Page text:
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ITALY: Prime Minister Giuseppe Conte said today that his government could “hold its head high” in the knowledge it had done all it could to tackle the Covid crisis.
Mr Conte was addressing the lower house of parliament ahead of a confidence vote.
He faces a further vote in the Senate tomorrow, following the withdrawal of ex-premier Matteo Renzi and his small Italia Viva party from the ruling coalition.
The PM attacked Mr Renzi for collapsing the coalition as the Covid-19 pandemic continues to rage.
JAPAN: Foreign Minister Toshimitsu Motegi accused South Korea today of “violating international law” by demanding compensation for 12 South Korean women who were sexually abused in Japanese military brothels during World War II.
The Seoul Central District Court ruled on January 8 that Japan must pay each of the women 100 million won (£67,000) in damages.
The issue of wartime compensation has sparked a trade war between the two US allies.
CHINA: Twelve miners trapped underground for a week are still alive, having managed to get a note to the surface calling on rescue workers not to give up. The fate of another 10 remains unknown.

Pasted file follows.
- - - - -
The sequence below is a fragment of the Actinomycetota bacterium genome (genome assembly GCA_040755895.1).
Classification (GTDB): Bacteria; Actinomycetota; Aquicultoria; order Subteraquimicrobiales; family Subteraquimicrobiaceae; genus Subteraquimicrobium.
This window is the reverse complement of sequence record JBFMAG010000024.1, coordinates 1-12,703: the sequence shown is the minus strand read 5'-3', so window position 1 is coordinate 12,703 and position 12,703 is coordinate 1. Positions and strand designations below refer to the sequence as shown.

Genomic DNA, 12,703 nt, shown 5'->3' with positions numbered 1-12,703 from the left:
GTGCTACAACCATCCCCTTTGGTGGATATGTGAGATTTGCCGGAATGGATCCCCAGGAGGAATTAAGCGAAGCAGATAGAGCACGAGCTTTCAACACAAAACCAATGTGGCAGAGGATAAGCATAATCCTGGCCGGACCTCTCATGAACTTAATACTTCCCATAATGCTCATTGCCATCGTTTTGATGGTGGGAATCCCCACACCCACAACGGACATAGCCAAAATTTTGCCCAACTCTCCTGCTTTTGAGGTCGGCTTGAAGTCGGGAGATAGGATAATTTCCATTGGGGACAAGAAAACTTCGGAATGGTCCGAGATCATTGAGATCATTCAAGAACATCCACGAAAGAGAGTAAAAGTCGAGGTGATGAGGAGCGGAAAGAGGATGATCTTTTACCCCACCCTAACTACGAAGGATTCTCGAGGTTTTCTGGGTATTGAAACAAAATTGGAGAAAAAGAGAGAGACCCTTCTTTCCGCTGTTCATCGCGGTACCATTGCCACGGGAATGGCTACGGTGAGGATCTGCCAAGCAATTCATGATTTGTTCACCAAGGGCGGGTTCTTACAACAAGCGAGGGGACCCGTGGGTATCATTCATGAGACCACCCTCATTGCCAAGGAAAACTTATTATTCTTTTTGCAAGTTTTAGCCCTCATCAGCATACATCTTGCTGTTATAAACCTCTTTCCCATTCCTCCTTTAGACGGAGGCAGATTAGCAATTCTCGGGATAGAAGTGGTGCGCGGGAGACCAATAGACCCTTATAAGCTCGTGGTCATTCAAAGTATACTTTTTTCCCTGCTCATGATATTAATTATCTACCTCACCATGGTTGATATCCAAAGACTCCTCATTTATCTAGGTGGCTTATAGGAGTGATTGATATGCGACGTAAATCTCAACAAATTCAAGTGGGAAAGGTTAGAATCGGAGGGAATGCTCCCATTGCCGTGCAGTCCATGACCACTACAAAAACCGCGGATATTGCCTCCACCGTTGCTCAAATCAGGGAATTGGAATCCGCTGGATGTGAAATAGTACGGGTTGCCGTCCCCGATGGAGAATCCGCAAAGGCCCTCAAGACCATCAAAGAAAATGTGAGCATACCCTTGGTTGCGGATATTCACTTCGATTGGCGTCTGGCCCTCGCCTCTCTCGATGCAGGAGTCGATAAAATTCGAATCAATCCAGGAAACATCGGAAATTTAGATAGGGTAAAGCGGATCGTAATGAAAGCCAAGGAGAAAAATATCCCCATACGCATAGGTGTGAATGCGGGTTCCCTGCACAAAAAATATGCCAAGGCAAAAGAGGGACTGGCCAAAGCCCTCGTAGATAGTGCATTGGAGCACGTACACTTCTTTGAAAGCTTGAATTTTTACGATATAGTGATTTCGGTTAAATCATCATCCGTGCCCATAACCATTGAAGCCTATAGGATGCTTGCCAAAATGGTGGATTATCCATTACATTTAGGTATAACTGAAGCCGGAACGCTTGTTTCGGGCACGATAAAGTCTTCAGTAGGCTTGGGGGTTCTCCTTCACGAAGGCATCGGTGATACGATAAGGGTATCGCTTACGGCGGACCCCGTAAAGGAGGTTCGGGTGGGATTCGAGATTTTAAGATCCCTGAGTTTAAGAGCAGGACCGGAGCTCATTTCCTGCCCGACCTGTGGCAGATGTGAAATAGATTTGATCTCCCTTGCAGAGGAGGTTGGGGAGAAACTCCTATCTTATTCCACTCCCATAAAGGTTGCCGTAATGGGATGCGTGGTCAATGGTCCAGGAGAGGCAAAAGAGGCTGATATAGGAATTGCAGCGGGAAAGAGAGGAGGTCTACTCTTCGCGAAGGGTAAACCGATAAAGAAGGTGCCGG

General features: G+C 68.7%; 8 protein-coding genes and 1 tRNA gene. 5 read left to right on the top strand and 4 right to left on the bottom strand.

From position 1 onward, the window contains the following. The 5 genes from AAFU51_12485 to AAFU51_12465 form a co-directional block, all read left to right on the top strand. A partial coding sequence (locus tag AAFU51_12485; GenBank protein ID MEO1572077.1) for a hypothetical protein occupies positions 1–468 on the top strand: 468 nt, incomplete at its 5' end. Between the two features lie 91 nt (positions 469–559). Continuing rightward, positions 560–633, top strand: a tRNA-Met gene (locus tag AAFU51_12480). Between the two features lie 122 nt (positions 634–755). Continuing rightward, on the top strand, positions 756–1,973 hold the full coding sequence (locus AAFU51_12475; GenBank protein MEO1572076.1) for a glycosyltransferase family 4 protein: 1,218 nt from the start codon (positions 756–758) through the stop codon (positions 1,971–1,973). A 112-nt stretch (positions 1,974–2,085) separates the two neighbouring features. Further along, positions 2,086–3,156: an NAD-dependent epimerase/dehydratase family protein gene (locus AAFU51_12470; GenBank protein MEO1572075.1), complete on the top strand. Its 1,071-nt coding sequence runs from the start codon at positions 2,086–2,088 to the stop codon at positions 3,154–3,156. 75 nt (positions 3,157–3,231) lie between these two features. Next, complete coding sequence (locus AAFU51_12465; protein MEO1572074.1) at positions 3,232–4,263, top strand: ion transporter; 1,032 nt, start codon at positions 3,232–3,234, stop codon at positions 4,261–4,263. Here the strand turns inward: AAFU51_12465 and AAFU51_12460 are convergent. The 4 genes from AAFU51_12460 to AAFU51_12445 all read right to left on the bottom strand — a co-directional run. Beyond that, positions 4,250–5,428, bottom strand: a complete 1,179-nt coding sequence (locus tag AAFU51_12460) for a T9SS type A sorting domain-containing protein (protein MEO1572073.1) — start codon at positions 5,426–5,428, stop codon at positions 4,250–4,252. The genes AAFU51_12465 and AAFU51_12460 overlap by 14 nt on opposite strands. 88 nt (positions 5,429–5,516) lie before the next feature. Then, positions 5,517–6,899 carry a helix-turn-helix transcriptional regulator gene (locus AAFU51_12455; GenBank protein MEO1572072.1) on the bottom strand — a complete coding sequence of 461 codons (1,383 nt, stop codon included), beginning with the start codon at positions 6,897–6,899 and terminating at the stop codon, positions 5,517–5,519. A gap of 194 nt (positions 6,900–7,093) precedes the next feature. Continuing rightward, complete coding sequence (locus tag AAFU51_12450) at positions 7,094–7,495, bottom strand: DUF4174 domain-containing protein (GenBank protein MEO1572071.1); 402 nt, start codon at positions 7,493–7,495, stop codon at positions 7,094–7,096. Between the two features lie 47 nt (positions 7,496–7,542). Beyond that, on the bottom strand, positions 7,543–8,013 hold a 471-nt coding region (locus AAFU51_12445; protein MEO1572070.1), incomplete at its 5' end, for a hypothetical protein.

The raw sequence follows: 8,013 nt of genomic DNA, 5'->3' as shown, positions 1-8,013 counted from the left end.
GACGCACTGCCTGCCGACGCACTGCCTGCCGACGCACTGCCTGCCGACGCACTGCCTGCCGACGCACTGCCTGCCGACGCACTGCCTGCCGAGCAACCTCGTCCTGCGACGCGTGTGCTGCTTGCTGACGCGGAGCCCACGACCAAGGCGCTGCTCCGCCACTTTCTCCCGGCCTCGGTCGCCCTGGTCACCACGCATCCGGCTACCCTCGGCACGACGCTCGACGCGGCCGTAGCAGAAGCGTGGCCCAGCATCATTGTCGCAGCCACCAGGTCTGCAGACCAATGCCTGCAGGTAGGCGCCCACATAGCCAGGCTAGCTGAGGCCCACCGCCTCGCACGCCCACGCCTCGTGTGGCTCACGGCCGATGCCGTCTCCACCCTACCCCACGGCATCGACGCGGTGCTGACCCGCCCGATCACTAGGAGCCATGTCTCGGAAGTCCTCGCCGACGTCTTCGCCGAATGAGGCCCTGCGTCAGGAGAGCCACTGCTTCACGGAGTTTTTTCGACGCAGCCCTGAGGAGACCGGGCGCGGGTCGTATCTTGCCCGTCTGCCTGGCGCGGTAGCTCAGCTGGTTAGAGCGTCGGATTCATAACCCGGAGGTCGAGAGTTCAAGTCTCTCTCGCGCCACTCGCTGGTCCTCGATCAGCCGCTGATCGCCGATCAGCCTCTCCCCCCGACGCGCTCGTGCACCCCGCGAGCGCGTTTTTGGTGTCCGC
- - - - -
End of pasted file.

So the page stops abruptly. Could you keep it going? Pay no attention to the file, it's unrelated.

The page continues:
The miners were trapped by an explosion as a mine was under construction in Qixia, Shandong province.
Over 300 rescue workers are trying to reach them.
Mine managers are under arrest after they failed to promptly report the accident.
HOLY SEE: The Vatican has dropped an extradition request for an Italian woman wanted on embezzlement charges for fear of an embarrassing rebuff.
Cecilia Marogna is accused of using €575,000 (£510,000) she was paid to help liberate Catholic hostages to buy herself luxury goods. The case forms part of a much bigger sleaze probe.
Her lawyers say Italy cannot extradite people to the Vatican, since its legal system is archaic and subject to arbitrary interference from the Pope, who reigns as an absolute monarch with exclusive legislative, executive and judicial power.
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